New HLA Antibody Testing Policy for Female Platelet Donors

May 6, 2013 at 10:15 am


We are so fortunate to have such a devoted, caring community of blood donors. Your generosity helps to save many lives, and we are grateful for your partnership. We also take our responsibility to provide our community with a safe and adequate blood supply seriously, and that is why we need to ask certain platelet donors to help us out in a different, but equally important, way: by donating whole blood instead of platelets.

In April 2013, we began performing a Human Leukocyte Antigen (HLA) antibody test on each of our current platelet donors who has ever been pregnant. That’s a change from our previous testing of platelet donors with three or more pregnancies. In addition, we modified our Medical History Questionnaire to ask female donors whether they have been pregnant since their last donation. Platelet donors who respond yes will be screened for HLA antibodies. We will also retest platelet donors after any subsequent pregnancies. These adjustments reflect our ongoing efforts to minimize occurrences of Transfusion-Related Acute Lung Injury (TRALI).

TRALI is a rare but serious complication of blood transfusions most commonly thought to be caused by a reaction to white blood cell antibodies present in the donor’s plasma. When transfused, these antibodies can sometimes cause plasma to leak into the patient’s lungs, creating fluid accumulation – a condition referred to as acute pulmonary edema.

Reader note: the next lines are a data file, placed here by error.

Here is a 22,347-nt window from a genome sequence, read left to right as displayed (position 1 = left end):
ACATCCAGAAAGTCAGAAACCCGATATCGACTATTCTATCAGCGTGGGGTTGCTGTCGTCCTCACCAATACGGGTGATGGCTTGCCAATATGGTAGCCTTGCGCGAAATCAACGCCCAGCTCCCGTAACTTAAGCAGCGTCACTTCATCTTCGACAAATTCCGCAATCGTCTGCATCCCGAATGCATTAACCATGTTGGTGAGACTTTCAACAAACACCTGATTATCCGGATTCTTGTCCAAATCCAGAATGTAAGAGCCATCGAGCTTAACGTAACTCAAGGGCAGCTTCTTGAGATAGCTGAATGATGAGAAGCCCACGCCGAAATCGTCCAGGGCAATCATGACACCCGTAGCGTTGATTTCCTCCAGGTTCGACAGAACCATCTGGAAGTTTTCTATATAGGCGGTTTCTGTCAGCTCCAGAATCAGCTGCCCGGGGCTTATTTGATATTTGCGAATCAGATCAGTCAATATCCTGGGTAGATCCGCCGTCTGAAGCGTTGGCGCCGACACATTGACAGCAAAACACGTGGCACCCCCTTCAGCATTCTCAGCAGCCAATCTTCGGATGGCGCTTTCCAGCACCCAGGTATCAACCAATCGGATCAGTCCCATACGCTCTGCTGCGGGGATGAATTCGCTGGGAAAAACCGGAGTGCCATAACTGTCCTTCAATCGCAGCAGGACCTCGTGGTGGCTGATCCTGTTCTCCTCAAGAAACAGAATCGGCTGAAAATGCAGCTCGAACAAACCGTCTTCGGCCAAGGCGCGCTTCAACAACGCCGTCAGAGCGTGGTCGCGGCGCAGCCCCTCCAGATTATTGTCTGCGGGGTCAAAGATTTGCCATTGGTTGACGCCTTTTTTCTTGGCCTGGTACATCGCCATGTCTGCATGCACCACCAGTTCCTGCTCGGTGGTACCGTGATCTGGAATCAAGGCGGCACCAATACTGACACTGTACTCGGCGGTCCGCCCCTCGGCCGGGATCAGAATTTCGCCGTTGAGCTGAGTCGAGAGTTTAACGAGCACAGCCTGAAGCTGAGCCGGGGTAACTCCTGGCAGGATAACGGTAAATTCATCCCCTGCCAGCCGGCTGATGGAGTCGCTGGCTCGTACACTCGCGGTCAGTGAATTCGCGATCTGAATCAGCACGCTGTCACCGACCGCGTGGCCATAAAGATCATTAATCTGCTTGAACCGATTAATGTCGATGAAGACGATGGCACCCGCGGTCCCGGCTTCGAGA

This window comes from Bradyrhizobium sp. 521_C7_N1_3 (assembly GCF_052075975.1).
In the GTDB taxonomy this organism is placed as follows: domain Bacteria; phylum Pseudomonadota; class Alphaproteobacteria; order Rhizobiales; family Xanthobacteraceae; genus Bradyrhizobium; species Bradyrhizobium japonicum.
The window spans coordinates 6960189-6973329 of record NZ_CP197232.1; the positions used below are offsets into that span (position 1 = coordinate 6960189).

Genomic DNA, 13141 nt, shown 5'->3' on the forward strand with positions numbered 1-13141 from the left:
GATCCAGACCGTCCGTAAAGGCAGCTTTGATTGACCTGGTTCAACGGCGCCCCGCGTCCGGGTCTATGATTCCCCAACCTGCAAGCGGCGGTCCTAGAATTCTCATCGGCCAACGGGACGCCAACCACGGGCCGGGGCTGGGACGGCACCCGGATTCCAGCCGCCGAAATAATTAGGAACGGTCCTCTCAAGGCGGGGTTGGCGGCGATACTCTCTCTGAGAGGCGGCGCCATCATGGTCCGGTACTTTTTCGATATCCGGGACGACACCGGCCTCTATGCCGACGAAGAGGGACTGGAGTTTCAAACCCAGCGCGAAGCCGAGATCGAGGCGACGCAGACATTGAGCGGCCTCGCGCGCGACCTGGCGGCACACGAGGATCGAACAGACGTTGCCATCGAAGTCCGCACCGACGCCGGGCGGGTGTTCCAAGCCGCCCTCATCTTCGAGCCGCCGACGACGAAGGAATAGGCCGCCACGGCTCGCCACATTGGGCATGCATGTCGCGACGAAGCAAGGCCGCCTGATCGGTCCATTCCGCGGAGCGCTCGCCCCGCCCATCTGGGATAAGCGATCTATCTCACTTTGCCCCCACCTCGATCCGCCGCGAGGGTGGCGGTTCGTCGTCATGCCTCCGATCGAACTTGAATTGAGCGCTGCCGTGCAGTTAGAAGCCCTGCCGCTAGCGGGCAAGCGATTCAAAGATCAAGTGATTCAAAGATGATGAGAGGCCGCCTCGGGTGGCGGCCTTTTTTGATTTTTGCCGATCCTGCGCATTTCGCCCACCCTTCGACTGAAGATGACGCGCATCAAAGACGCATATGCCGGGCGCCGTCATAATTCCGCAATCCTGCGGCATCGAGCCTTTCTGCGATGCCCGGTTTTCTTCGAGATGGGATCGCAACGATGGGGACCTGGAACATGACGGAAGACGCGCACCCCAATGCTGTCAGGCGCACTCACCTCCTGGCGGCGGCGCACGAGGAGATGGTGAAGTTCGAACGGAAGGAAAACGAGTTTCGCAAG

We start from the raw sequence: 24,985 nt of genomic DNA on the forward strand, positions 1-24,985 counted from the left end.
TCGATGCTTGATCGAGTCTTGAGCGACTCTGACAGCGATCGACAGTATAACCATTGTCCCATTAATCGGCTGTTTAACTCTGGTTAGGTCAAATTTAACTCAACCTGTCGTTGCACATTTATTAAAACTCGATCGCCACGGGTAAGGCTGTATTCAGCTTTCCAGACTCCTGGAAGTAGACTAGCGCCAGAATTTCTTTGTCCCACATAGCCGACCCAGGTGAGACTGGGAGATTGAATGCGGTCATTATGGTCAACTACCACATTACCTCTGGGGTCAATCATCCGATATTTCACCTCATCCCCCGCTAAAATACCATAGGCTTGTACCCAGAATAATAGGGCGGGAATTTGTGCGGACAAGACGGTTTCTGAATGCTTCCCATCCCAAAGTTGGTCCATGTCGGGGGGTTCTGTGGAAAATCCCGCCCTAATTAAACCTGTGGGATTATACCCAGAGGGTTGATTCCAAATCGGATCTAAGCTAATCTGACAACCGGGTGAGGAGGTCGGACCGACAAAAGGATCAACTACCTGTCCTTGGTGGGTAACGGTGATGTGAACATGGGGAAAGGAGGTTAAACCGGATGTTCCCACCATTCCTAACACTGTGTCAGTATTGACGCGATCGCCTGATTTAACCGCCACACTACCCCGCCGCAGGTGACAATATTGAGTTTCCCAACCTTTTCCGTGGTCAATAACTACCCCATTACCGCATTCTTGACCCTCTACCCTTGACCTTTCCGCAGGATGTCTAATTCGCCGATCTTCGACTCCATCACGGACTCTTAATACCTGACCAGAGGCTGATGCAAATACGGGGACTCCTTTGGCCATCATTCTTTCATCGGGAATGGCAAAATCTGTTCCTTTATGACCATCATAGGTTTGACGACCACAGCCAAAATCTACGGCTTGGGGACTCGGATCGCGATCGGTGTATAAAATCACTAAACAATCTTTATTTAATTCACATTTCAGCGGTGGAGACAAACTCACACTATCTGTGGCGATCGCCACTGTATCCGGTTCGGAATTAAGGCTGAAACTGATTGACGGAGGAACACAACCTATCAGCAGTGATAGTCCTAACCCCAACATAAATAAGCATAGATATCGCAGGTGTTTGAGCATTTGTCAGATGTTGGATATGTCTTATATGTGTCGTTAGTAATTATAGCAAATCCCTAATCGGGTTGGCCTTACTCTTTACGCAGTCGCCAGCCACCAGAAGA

Female donors who have been pregnant and developed antibodies as a result of exposure to fetal blood are most likely to have these antibodies in their plasma. Once the antibodies develop, they are present in the blood forever. The antibodies are perfectly healthy for an individual to have in their blood, but could be harmful if transfused into certain patients. The antibodies are present in plasma – and platelet donations actually contain a high volume of plasma, so our current efforts are directed at adjusting the eligibility requirements for platelet donors.

We will notify donors of positive results by a phone call and a follow-up letter. If you test positive for these antibodies, you will not be eligible to donate platelets in the future, but we strongly encourage you to continue giving back to our community by donating whole blood or red cells instead, which are just as important to patients in need. And, as a whole blood donor, you will continue to build donor recognition points as you help people who need you.

Stanford Blood Center is committed to providing the highest quality products and services to recipient patients and donors alike. We welcome your comments and questions regarding our HLA antibody test, and will make every effort to keep you informed of any future developments that may affect you.